I Interview Bluebox Security Founder Caleb Sima: Cybersecurity Newsletter Week of 8/3/15

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This week I had the pleasure of talking to Caleb Sima, the Cofounder and Executive Chairman of Bluebox Security. Caleb was previously an entrepreneur in residence at Andreessen Horowitz (where he first started working on Bluebox) and was CEO of Armorize Technologies–a SaaS-based code security analysis company. Bluebox protects mobile applications and the data inside them. Bluebox has raised $27.5 million from A16Z, Tenaya, Queensbridge, and others.

You’ve said that enterprises should be focusing on mobile data management, rather than mobile device management. Why is this shift necessary? How are traditional MDM providers adopting to this new landscape?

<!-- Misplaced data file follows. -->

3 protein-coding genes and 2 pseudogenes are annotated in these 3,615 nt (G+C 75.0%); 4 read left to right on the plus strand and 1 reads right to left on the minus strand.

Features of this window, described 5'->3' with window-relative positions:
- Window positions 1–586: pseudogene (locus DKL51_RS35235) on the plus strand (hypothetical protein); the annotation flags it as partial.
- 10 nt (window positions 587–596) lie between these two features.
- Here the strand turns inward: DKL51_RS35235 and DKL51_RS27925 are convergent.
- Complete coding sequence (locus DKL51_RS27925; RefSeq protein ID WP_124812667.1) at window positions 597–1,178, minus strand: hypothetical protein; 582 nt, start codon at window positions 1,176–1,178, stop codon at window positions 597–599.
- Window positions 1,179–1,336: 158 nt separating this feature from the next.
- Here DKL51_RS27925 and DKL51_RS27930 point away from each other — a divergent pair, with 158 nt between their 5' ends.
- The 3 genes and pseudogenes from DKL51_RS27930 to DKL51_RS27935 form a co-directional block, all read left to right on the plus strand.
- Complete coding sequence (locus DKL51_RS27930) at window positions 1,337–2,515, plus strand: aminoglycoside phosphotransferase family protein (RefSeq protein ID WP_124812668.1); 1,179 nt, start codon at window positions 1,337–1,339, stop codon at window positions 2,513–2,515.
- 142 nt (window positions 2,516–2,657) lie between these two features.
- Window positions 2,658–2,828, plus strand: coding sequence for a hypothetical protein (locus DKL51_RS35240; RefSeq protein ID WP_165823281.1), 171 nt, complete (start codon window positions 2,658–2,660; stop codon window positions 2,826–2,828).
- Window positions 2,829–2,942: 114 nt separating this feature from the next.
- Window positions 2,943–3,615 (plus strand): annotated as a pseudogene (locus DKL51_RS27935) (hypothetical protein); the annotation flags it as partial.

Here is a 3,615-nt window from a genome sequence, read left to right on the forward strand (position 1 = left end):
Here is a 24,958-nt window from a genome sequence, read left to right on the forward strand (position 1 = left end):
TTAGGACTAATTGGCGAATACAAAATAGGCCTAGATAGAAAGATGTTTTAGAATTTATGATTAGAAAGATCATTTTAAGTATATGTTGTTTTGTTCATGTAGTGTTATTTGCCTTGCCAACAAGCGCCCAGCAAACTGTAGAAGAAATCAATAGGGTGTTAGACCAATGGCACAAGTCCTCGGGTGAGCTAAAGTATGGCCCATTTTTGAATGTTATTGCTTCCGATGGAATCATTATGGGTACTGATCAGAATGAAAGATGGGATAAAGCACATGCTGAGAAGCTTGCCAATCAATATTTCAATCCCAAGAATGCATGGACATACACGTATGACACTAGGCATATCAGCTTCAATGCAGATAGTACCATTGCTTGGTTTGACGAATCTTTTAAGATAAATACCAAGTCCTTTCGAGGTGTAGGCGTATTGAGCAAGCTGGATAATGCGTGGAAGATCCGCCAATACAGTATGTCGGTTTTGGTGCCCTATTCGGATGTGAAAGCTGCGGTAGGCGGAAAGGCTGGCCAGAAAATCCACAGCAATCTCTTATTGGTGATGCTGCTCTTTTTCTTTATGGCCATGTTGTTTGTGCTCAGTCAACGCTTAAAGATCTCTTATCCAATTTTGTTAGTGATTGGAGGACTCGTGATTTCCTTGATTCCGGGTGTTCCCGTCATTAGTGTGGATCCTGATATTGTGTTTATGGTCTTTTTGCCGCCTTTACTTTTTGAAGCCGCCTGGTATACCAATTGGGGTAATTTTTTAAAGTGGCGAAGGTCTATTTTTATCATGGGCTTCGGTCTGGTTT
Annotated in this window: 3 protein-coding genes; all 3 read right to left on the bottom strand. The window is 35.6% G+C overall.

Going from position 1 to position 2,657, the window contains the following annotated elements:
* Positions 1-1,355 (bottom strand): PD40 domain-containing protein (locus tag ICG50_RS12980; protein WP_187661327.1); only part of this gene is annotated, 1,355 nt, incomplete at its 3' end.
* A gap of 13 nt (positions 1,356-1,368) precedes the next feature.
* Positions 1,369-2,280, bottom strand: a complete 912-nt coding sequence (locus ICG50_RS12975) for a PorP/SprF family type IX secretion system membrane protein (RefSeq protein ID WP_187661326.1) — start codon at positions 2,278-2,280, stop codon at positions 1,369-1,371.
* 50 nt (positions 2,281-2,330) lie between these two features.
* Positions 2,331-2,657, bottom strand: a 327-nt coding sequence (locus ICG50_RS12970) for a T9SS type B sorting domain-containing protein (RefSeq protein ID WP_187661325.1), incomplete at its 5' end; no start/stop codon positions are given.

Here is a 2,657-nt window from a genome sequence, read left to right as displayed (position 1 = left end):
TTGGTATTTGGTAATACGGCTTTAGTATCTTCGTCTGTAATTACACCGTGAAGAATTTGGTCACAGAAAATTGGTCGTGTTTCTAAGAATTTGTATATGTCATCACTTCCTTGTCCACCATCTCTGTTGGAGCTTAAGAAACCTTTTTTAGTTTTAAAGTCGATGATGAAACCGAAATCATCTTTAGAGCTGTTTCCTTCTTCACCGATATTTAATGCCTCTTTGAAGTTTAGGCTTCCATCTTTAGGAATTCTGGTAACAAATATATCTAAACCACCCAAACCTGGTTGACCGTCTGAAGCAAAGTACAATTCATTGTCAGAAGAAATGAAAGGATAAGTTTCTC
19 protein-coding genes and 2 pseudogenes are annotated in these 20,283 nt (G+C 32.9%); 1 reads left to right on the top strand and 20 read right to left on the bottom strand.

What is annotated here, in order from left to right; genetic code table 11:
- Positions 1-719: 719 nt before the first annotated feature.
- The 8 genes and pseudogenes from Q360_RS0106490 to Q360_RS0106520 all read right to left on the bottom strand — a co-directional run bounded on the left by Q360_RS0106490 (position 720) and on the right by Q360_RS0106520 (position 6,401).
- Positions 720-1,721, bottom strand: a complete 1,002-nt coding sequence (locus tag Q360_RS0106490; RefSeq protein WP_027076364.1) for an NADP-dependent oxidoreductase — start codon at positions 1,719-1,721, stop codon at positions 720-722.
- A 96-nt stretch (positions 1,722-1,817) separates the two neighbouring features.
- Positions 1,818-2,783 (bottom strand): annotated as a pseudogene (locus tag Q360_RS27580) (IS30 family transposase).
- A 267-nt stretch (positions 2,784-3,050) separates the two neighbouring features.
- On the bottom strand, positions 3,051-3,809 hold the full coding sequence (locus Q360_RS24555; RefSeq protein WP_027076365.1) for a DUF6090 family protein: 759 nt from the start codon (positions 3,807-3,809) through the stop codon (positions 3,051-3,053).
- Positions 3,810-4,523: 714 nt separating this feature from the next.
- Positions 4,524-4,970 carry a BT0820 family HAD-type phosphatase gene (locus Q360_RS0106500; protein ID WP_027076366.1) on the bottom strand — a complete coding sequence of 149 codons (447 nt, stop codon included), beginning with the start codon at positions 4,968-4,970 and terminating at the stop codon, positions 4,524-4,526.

I’ve seen the same cycles in any technology and mobile is no exception. Looking back when servers were coming out, we followed a process. First it was all about protecting the network with firewalls, then it was about protecting the server, then it moved to how to protect the applications on the server and finally it moved to protecting the data on the server. Mobile is just a repeat of this cycle. When mobile first came out the most logical and simple answer was to manage/protect the device. Lets learn from our past and shortcut this since we know where the puck is heading–the apps & data. As we move to watches, cars, tvs etc consuming content, managing devices moves out of your control. Moving ahead in the future, data will become what you own as it’s piped into a mesh network consisting of services, networks & servers that you don’t control. All providing solution to help you manage, filter, share & report that data. So as the industry shifts from the device mindset into the app mindset, look for us to make that same shift in a couple years from app to data.